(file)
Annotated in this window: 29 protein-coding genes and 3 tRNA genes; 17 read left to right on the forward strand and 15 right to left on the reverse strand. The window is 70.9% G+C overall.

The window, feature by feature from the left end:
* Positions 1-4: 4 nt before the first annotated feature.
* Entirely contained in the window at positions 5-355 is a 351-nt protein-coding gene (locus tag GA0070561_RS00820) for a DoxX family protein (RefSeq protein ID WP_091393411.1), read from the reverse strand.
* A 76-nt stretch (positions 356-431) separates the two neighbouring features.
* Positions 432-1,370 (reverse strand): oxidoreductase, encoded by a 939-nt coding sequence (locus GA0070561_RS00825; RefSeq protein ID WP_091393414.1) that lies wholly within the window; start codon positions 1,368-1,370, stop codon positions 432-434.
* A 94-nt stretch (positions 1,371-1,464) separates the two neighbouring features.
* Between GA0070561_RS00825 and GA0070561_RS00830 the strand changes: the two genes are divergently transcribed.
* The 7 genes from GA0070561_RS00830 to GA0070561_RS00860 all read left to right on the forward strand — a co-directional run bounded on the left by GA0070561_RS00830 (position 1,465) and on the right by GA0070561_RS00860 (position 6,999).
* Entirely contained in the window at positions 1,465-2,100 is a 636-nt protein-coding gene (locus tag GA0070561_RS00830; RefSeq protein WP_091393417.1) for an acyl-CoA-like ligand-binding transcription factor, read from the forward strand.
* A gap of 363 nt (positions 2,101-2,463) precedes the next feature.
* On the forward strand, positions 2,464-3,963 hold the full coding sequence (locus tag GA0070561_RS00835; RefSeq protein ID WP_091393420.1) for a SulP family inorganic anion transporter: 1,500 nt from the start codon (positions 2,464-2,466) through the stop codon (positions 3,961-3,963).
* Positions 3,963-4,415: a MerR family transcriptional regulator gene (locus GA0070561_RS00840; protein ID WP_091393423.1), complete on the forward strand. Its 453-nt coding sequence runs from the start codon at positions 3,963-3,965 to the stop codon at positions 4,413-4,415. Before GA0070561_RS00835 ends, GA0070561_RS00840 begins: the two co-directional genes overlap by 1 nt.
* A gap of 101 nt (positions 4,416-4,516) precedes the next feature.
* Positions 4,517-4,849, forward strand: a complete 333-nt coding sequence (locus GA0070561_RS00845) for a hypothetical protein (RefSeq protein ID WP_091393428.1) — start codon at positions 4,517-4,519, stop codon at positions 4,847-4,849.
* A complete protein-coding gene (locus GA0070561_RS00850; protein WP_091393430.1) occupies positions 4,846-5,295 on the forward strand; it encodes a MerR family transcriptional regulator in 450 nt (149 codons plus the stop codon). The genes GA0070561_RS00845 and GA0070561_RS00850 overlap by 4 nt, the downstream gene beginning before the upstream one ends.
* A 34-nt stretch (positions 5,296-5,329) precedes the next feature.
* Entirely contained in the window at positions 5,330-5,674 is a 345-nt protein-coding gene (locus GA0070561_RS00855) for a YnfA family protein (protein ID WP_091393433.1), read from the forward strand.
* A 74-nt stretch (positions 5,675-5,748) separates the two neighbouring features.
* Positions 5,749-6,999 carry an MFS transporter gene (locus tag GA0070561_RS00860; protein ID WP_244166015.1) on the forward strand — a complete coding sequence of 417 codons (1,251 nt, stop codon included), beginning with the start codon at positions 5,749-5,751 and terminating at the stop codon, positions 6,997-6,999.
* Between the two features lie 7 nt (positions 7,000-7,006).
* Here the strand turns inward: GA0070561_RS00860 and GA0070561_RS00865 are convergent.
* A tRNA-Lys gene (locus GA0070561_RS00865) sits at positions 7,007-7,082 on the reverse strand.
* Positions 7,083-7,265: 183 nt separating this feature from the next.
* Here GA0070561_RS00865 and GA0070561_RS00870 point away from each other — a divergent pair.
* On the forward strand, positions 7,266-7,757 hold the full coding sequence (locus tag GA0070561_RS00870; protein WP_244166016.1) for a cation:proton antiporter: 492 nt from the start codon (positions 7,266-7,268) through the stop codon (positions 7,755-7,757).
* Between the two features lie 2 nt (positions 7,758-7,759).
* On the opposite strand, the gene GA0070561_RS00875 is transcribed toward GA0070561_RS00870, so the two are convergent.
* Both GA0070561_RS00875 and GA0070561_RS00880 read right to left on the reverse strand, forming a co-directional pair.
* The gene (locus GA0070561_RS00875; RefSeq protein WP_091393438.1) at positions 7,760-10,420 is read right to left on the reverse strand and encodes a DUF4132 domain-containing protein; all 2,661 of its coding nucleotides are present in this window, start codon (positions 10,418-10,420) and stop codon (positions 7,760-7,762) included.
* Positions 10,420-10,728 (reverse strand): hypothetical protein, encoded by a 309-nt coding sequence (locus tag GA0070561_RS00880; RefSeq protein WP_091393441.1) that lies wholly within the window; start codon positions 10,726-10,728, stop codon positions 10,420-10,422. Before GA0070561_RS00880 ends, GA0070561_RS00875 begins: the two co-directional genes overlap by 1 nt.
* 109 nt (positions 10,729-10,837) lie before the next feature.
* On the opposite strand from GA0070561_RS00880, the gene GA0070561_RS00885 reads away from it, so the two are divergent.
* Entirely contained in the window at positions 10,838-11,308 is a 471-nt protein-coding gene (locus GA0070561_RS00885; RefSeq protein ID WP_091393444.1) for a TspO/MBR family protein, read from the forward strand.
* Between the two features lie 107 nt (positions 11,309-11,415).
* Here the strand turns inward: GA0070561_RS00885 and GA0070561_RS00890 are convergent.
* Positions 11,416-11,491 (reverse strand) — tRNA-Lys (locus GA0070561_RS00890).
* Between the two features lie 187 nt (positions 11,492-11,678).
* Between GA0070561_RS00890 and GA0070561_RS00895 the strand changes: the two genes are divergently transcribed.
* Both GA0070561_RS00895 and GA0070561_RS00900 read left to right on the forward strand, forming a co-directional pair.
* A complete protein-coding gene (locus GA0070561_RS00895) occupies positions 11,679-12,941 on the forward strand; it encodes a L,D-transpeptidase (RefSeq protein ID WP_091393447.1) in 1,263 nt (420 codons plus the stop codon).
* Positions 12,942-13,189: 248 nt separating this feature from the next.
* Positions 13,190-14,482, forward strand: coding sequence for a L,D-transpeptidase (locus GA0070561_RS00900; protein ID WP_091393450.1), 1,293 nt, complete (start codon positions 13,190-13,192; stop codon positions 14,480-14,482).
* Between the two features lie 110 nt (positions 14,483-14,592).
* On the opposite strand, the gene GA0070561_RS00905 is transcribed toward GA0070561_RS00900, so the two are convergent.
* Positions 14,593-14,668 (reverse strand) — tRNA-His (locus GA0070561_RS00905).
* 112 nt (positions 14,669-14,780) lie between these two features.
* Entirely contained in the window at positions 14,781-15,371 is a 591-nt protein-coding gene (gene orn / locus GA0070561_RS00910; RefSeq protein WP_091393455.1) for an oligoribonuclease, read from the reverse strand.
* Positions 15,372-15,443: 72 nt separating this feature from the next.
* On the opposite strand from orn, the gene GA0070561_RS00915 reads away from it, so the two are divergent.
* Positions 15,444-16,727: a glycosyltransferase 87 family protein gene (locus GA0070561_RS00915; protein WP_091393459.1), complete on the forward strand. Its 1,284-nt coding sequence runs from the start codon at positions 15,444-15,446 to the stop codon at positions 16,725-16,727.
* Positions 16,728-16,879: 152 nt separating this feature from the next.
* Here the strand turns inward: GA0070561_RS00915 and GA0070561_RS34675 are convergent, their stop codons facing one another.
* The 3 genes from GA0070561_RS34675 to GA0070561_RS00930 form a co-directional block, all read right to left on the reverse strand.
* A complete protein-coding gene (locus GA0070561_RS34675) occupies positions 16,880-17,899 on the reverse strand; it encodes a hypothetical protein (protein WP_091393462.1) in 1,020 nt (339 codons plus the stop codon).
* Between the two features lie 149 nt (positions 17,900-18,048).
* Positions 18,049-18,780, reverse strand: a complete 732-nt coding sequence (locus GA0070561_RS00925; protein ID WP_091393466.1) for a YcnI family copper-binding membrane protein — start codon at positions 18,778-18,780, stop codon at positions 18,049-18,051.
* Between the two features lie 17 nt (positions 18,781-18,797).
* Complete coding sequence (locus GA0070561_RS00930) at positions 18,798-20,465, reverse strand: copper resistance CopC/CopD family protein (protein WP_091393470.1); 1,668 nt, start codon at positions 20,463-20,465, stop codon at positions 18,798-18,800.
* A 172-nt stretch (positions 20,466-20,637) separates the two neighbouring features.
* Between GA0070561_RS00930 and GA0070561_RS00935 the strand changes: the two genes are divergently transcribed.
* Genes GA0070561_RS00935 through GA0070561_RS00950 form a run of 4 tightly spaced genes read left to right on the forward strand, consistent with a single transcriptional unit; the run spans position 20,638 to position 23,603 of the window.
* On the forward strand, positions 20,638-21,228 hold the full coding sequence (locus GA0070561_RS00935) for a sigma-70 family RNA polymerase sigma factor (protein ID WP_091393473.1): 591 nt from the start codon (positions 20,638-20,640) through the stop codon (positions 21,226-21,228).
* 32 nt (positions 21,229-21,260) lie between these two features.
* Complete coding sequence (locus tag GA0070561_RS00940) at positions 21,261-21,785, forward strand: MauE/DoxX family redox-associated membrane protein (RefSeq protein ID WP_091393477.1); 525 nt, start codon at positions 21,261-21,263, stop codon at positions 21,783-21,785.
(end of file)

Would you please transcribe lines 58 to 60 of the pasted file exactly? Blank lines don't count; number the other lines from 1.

* Between the two features lie 17 nt (positions 18,781-18,797).
* Complete coding sequence (locus GA0070561_RS00930) at positions 18,798-20,465, reverse strand: copper resistance CopC/CopD family protein (protein WP_091393470.1); 1,668 nt, start codon at positions 20,463-20,465, stop codon at positions 18,798-18,800.
* A 172-nt stretch (positions 20,466-20,637) separates the two neighbouring features.